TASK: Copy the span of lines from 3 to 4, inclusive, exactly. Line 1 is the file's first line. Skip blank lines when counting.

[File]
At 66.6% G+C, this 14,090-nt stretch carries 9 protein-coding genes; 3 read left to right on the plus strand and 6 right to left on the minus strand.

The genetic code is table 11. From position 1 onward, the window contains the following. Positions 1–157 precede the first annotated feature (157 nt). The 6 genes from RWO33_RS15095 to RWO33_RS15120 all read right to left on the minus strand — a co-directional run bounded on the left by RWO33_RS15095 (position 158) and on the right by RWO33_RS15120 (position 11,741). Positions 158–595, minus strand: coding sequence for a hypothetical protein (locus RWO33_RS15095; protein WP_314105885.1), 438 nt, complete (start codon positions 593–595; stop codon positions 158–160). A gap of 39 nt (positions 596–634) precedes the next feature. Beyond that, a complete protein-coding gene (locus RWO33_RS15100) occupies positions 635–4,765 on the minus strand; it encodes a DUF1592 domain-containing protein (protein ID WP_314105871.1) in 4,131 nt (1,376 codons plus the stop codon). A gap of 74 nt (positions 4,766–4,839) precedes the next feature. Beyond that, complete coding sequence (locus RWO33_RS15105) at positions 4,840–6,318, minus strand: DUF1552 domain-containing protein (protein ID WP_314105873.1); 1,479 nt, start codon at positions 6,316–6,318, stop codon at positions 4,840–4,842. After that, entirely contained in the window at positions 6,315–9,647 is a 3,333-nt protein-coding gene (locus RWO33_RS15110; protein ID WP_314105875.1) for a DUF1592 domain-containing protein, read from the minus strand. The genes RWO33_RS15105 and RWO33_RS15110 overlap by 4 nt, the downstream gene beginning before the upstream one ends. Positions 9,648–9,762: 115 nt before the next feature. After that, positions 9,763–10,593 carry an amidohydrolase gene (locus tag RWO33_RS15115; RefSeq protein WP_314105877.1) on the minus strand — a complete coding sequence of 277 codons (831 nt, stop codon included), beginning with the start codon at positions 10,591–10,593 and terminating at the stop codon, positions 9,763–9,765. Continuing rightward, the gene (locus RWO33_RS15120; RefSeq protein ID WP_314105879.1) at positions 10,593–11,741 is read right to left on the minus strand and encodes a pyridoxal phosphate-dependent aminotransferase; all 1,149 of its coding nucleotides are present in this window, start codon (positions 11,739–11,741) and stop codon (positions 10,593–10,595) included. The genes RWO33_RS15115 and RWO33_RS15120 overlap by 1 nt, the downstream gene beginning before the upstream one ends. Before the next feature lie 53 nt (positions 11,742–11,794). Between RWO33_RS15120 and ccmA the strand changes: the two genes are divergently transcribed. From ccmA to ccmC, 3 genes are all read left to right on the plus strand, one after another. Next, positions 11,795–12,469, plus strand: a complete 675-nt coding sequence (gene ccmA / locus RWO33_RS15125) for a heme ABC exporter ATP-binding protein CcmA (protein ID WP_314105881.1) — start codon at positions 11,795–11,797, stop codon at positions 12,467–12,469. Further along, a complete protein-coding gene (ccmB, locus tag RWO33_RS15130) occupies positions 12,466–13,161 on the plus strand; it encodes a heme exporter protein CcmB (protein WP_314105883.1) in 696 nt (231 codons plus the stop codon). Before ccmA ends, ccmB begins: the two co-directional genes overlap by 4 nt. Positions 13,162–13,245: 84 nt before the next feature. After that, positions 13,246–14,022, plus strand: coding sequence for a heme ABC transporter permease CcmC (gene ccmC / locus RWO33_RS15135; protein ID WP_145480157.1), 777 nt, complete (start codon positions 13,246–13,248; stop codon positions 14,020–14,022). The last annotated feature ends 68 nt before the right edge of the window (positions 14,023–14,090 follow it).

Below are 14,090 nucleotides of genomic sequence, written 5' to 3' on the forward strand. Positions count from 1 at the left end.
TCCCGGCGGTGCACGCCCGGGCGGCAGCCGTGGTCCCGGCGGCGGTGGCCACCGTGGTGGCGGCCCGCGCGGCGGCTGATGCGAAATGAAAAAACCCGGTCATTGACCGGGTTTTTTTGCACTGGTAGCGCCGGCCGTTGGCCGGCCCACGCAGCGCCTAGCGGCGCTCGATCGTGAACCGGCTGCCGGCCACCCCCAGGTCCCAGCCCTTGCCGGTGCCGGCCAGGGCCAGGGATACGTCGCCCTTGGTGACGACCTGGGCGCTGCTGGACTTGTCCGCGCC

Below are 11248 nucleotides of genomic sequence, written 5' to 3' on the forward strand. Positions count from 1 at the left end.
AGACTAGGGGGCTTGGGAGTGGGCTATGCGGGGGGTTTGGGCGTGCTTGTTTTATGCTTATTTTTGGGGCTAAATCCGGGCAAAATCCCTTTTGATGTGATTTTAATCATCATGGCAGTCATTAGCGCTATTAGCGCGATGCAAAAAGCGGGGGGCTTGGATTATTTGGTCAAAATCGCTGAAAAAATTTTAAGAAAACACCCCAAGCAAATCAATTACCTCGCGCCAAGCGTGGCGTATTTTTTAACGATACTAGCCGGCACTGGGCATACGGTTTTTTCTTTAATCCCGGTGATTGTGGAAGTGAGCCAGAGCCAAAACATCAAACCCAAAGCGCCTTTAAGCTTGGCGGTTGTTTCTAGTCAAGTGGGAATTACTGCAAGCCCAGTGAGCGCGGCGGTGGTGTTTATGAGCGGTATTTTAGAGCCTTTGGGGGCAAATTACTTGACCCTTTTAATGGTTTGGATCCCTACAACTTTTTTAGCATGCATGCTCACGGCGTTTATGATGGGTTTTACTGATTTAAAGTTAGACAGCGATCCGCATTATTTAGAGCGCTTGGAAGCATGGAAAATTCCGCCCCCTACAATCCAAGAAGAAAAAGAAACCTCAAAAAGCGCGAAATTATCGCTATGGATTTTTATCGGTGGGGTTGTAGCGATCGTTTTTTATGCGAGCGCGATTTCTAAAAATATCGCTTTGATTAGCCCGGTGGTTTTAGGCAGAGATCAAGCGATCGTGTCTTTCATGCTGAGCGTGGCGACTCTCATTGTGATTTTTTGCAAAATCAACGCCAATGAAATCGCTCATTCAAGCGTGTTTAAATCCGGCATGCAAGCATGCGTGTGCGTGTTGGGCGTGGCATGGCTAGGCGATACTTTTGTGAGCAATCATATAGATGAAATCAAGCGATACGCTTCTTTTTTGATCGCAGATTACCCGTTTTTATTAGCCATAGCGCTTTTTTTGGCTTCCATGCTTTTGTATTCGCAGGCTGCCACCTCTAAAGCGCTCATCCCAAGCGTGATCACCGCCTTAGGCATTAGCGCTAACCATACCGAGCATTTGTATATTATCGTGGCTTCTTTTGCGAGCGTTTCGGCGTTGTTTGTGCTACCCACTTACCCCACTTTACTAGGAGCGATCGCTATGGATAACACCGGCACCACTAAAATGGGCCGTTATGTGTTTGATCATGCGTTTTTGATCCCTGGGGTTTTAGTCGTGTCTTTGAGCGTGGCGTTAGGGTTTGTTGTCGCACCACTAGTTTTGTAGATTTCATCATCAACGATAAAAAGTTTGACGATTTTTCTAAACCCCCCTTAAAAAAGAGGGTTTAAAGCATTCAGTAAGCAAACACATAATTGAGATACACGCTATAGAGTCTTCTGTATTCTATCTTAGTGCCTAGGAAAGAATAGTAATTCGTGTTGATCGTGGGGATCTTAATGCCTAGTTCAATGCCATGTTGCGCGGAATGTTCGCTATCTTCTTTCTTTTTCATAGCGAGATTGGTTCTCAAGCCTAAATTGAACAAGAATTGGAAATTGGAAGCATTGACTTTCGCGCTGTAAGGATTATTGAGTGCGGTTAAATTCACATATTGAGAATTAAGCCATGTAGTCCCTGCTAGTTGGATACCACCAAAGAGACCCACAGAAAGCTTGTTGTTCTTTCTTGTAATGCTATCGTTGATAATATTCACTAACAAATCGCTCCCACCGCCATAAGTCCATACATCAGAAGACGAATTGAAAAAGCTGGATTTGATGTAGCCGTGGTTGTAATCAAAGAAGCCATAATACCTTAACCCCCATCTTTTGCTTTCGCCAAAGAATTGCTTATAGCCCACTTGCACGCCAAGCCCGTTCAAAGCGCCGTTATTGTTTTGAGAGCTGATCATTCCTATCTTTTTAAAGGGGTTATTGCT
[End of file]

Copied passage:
Below are 14,090 nucleotides of genomic sequence, written 5' to 3' on the forward strand. Positions count from 1 at the left end.
TCCCGGCGGTGCACGCCCGGGCGGCAGCCGTGGTCCCGGCGGCGGTGGCCACCGTGGTGGCGGCCCGCGCGGCGGCTGATGCGAAATGAAAAAACCCGGTCATTGACCGGGTTTTTTTGCACTGGTAGCGCCGGCCGTTGGCCGGCCCACGCAGCGCCTAGCGGCGCTCGATCGTGAACCGGCTGCCGGCCACCCCCAGGTCCCAGCCCTTGCCGGTGCCGGCCAGGGCCAGGGATACGTCGCCCTTGGTGACGACCTGGGCGCTGCTGGACTTGTCCGCGCC